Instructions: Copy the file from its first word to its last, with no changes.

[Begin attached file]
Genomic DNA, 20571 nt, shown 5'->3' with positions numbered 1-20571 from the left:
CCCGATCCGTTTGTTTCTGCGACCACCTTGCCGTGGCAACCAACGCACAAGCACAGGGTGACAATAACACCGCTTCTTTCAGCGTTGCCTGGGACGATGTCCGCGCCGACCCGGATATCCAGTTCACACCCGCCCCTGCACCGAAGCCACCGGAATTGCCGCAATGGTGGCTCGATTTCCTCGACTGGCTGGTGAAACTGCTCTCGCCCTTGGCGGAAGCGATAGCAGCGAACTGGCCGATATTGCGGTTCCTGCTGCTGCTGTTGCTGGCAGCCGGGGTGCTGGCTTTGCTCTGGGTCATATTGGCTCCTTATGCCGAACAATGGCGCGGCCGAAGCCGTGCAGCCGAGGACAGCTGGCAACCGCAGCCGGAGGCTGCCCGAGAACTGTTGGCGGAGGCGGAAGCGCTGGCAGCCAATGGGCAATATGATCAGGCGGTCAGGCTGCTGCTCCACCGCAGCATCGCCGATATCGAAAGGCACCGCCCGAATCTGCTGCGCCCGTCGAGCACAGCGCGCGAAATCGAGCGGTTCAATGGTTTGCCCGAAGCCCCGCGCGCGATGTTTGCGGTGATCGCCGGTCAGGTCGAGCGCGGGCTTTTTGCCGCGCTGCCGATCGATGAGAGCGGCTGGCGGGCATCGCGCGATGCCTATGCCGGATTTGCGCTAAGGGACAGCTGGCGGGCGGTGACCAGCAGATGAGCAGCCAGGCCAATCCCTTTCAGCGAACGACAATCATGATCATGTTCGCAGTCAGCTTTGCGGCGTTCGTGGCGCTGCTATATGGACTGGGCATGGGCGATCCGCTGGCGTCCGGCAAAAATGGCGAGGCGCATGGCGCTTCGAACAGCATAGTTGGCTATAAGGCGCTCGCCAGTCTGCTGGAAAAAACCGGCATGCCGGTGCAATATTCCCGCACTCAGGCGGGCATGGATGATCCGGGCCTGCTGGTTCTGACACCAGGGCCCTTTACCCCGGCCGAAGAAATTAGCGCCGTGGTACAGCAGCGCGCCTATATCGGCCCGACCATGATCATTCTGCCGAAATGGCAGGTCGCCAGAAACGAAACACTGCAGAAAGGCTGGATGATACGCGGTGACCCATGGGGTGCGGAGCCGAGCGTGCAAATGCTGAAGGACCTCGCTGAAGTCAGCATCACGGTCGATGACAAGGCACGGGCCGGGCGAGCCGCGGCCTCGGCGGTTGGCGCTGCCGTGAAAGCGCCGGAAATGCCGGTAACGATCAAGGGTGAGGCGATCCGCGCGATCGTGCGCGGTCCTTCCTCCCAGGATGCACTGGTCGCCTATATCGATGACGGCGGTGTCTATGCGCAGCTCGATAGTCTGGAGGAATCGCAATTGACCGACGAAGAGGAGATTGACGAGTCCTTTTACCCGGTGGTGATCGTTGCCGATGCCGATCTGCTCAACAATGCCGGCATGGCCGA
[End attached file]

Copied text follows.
Genomic DNA, 20571 nt, shown 5'->3' with positions numbered 1-20571 from the left:
CCCGATCCGTTTGTTTCTGCGACCACCTTGCCGTGGCAACCAACGCACAAGCACAGGGTGACAATAACACCGCTTCTTTCAGCGTTGCCTGGGACGATGTCCGCGCCGACCCGGATATCCAGTTCACACCCGCCCCTGCACCGAAGCCACCGGAATTGCCGCAATGGTGGCTCGATTTCCTCGACTGGCTGGTGAAACTGCTCTCGCCCTTGGCGGAAGCGATAGCAGCGAACTGGCCGATATTGCGGTTCCTGCTGCTGCTGTTGCTGGCAGCCGGGGTGCTGGCTTTGCTCTGGGTCATATTGGCTCCTTATGCCGAACAATGGCGCGGCCGAAGCCGTGCAGCCGAGGACAGCTGGCAACCGCAGCCGGAGGCTGCCCGAGAACTGTTGGCGGAGGCGGAAGCGCTGGCAGCCAATGGGCAATATGATCAGGCGGTCAGGCTGCTGCTCCACCGCAGCATCGCCGATATCGAAAGGCACCGCCCGAATCTGCTGCGCCCGTCGAGCACAGCGCGCGAAATCGAGCGGTTCAATGGTTTGCCCGAAGCCCCGCGCGCGATGTTTGCGGTGATCGCCGGTCAGGTCGAGCGCGGGCTTTTTGCCGCGCTGCCGATCGATGAGAGCGGCTGGCGGGCATCGCGCGATGCCTATGCCGGATTTGCGCTAAGGGACAGCTGGCGGGCGGTGACCAGCAGATGAGCAGCCAGGCCAATCCCTTTCAGCGAACGACAATCATGATCATGTTCGCAGTCAGCTTTGCGGCGTTCGTGGCGCTGCTATATGGACTGGGCATGGGCGATCCGCTGGCGTCCGGCAAAAATGGCGAGGCGCATGGCGCTTCGAACAGCATAGTTGGCTATAAGGCGCTCGCCAGTCTGCTGGAAAAAACCGGCATGCCGGTGCAATATTCCCGCACTCAGGCGGGCATGGATGATCCGGGCCTGCTGGTTCTGACACCAGGGCCCTTTACCCCGGCCGAAGAAATTAGCGCCGTGGTACAGCAGCGCGCCTATATCGGCCCGACCATGATCATTCTGCCGAAATGGCAGGTCGCCAGAAACGAAACACTGCAGAAAGGCTGGATGATACGCGGTGACCCATGGGGTGCGGAGCCGAGCGTGCAAATGCTGAAGGACCTCGCTGAAGTCAGCATCACGGTCGATGACAAGGCACGGGCCGGGCGAGCCGCGGCCTCGGCGGTTGGCGCTGCCGTGAAAGCGCCGGAAATGCCGGTAACGATCAAGGGTGAGGCGATCCGCGCGATCGTGCGCGGTCCTTCCTCCCAGGATGCACTGGTCGCCTATATCGATGACGGCGGTGTCTATGCGCAGCTCGATAGTCTGGAGGAATCGCAATTGACCGACGAAGAGGAGATTGACGAGTCCTTTTACCCGGTGGTGATCGTTGCCGATGCCGATCTGCTCAACAATGCCGGCATGGCCGA